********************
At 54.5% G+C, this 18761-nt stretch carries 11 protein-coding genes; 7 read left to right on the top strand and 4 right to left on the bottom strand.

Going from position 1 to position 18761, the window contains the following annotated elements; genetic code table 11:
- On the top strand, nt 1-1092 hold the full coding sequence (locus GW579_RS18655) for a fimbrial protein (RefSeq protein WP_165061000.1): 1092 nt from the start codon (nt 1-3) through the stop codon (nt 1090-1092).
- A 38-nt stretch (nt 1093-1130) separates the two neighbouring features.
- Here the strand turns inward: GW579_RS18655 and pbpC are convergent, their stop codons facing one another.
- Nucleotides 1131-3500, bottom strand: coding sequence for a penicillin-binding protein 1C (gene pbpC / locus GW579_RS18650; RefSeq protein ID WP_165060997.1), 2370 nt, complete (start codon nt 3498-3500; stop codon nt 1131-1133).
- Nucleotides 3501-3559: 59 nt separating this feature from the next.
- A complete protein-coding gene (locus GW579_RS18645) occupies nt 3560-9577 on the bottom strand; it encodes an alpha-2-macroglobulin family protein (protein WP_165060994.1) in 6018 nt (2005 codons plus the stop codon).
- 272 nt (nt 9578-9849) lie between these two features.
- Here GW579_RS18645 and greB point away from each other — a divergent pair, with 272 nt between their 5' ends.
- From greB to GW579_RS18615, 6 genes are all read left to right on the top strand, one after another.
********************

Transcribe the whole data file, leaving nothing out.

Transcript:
At 54.5% G+C, this 18761-nt stretch carries 11 protein-coding genes; 7 read left to right on the top strand and 4 right to left on the bottom strand.

Going from position 1 to position 18761, the window contains the following annotated elements; genetic code table 11:
- On the top strand, nt 1-1092 hold the full coding sequence (locus GW579_RS18655) for a fimbrial protein (RefSeq protein WP_165061000.1): 1092 nt from the start codon (nt 1-3) through the stop codon (nt 1090-1092).
- A 38-nt stretch (nt 1093-1130) separates the two neighbouring features.
- Here the strand turns inward: GW579_RS18655 and pbpC are convergent, their stop codons facing one another.
- Nucleotides 1131-3500, bottom strand: coding sequence for a penicillin-binding protein 1C (gene pbpC / locus GW579_RS18650; RefSeq protein ID WP_165060997.1), 2370 nt, complete (start codon nt 3498-3500; stop codon nt 1131-1133).
- Nucleotides 3501-3559: 59 nt separating this feature from the next.
- A complete protein-coding gene (locus GW579_RS18645) occupies nt 3560-9577 on the bottom strand; it encodes an alpha-2-macroglobulin family protein (protein WP_165060994.1) in 6018 nt (2005 codons plus the stop codon).
- 272 nt (nt 9578-9849) lie between these two features.
- Here GW579_RS18645 and greB point away from each other — a divergent pair, with 272 nt between their 5' ends.
- From greB to GW579_RS18615, 6 genes are all read left to right on the top strand, one after another.